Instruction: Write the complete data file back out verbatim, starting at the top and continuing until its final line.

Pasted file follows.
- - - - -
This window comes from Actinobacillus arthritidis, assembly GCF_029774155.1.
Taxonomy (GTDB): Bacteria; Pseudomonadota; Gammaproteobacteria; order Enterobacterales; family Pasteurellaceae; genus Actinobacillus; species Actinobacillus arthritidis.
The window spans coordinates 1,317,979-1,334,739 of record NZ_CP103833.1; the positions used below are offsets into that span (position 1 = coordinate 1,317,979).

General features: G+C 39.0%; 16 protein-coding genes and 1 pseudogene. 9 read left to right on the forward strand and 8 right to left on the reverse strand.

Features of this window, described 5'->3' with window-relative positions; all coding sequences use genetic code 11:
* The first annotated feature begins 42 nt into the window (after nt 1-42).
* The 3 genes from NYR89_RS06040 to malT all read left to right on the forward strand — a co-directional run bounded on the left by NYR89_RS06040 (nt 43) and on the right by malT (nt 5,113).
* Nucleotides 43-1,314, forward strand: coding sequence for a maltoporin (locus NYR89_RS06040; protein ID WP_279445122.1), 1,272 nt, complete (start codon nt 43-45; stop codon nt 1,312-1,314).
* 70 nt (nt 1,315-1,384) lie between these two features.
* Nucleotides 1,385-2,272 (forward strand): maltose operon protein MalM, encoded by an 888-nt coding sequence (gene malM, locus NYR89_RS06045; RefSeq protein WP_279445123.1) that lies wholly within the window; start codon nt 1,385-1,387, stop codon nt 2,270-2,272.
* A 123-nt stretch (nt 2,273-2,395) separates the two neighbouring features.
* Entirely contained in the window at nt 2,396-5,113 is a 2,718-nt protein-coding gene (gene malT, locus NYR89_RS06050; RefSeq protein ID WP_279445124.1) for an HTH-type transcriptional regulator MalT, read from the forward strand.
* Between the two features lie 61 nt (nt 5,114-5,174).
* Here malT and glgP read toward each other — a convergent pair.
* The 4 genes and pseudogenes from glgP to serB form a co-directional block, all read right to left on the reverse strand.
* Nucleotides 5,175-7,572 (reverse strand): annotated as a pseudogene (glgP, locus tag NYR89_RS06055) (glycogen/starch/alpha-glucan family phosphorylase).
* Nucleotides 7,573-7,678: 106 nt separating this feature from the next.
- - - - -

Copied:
This window comes from Actinobacillus arthritidis, assembly GCF_029774155.1.
Taxonomy (GTDB): Bacteria; Pseudomonadota; Gammaproteobacteria; order Enterobacterales; family Pasteurellaceae; genus Actinobacillus; species Actinobacillus arthritidis.
The window spans coordinates 1,317,979-1,334,739 of record NZ_CP103833.1; the positions used below are offsets into that span (position 1 = coordinate 1,317,979).

General features: G+C 39.0%; 16 protein-coding genes and 1 pseudogene. 9 read left to right on the forward strand and 8 right to left on the reverse strand.

Features of this window, described 5'->3' with window-relative positions; all coding sequences use genetic code 11:
* The first annotated feature begins 42 nt into the window (after nt 1-42).
* The 3 genes from NYR89_RS06040 to malT all read left to right on the forward strand — a co-directional run bounded on the left by NYR89_RS06040 (nt 43) and on the right by malT (nt 5,113).
* Nucleotides 43-1,314, forward strand: coding sequence for a maltoporin (locus NYR89_RS06040; protein ID WP_279445122.1), 1,272 nt, complete (start codon nt 43-45; stop codon nt 1,312-1,314).
* 70 nt (nt 1,315-1,384) lie between these two features.
* Nucleotides 1,385-2,272 (forward strand): maltose operon protein MalM, encoded by an 888-nt coding sequence (gene malM, locus NYR89_RS06045; RefSeq protein WP_279445123.1) that lies wholly within the window; start codon nt 1,385-1,387, stop codon nt 2,270-2,272.
* A 123-nt stretch (nt 2,273-2,395) separates the two neighbouring features.
* Entirely contained in the window at nt 2,396-5,113 is a 2,718-nt protein-coding gene (gene malT, locus NYR89_RS06050; RefSeq protein ID WP_279445124.1) for an HTH-type transcriptional regulator MalT, read from the forward strand.
* Between the two features lie 61 nt (nt 5,114-5,174).
* Here malT and glgP read toward each other — a convergent pair.
* The 4 genes and pseudogenes from glgP to serB form a co-directional block, all read right to left on the reverse strand.
* Nucleotides 5,175-7,572 (reverse strand): annotated as a pseudogene (glgP, locus tag NYR89_RS06055) (glycogen/starch/alpha-glucan family phosphorylase).
* Nucleotides 7,573-7,678: 106 nt separating this feature from the next.